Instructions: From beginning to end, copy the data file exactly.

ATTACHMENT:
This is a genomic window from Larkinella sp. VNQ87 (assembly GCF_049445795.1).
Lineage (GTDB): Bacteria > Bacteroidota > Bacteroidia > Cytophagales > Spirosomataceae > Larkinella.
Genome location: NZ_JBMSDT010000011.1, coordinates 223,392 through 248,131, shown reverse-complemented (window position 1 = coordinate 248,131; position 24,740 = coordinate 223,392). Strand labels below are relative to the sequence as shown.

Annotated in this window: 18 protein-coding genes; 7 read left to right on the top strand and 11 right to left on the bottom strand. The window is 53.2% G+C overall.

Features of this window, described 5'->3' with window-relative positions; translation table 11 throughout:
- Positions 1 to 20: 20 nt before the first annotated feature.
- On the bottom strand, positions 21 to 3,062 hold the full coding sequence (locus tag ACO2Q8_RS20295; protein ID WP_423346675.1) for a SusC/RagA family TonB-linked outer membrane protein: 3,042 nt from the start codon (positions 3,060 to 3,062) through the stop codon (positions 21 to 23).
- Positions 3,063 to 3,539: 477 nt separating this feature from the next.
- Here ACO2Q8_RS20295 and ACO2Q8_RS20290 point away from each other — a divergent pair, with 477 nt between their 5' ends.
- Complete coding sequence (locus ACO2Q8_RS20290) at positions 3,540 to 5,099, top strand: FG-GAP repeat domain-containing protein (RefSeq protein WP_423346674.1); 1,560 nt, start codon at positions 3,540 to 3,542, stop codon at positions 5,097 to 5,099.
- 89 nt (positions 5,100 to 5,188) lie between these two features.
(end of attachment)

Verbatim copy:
This is a genomic window from Larkinella sp. VNQ87 (assembly GCF_049445795.1).
Lineage (GTDB): Bacteria > Bacteroidota > Bacteroidia > Cytophagales > Spirosomataceae > Larkinella.
Genome location: NZ_JBMSDT010000011.1, coordinates 223,392 through 248,131, shown reverse-complemented (window position 1 = coordinate 248,131; position 24,740 = coordinate 223,392). Strand labels below are relative to the sequence as shown.

Annotated in this window: 18 protein-coding genes; 7 read left to right on the top strand and 11 right to left on the bottom strand. The window is 53.2% G+C overall.

Features of this window, described 5'->3' with window-relative positions; translation table 11 throughout:
- Positions 1 to 20: 20 nt before the first annotated feature.
- On the bottom strand, positions 21 to 3,062 hold the full coding sequence (locus tag ACO2Q8_RS20295; protein ID WP_423346675.1) for a SusC/RagA family TonB-linked outer membrane protein: 3,042 nt from the start codon (positions 3,060 to 3,062) through the stop codon (positions 21 to 23).
- Positions 3,063 to 3,539: 477 nt separating this feature from the next.
- Here ACO2Q8_RS20295 and ACO2Q8_RS20290 point away from each other — a divergent pair, with 477 nt between their 5' ends.
- Complete coding sequence (locus ACO2Q8_RS20290) at positions 3,540 to 5,099, top strand: FG-GAP repeat domain-containing protein (RefSeq protein WP_423346674.1); 1,560 nt, start codon at positions 3,540 to 3,542, stop codon at positions 5,097 to 5,099.
- 89 nt (positions 5,100 to 5,188) lie between these two features.